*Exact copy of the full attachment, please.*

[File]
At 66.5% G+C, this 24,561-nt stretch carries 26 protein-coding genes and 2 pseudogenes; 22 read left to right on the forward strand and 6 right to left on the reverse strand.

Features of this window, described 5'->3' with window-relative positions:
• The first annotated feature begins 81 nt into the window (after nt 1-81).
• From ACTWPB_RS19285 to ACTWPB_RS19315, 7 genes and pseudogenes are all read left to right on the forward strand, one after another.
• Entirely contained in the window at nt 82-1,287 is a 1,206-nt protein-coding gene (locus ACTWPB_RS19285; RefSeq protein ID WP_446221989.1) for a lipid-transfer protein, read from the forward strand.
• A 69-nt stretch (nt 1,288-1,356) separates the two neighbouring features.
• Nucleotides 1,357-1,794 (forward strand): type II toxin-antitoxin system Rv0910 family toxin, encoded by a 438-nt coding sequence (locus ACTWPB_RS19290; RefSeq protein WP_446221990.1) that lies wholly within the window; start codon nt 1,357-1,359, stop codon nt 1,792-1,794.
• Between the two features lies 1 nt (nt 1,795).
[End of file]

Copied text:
At 66.5% G+C, this 24,561-nt stretch carries 26 protein-coding genes and 2 pseudogenes; 22 read left to right on the forward strand and 6 right to left on the reverse strand.

Features of this window, described 5'->3' with window-relative positions:
• The first annotated feature begins 81 nt into the window (after nt 1-81).
• From ACTWPB_RS19285 to ACTWPB_RS19315, 7 genes and pseudogenes are all read left to right on the forward strand, one after another.
• Entirely contained in the window at nt 82-1,287 is a 1,206-nt protein-coding gene (locus ACTWPB_RS19285; RefSeq protein ID WP_446221989.1) for a lipid-transfer protein, read from the forward strand.
• A 69-nt stretch (nt 1,288-1,356) separates the two neighbouring features.
• Nucleotides 1,357-1,794 (forward strand): type II toxin-antitoxin system Rv0910 family toxin, encoded by a 438-nt coding sequence (locus ACTWPB_RS19290; RefSeq protein WP_446221990.1) that lies wholly within the window; start codon nt 1,357-1,359, stop codon nt 1,792-1,794.
• Between the two features lies 1 nt (nt 1,795).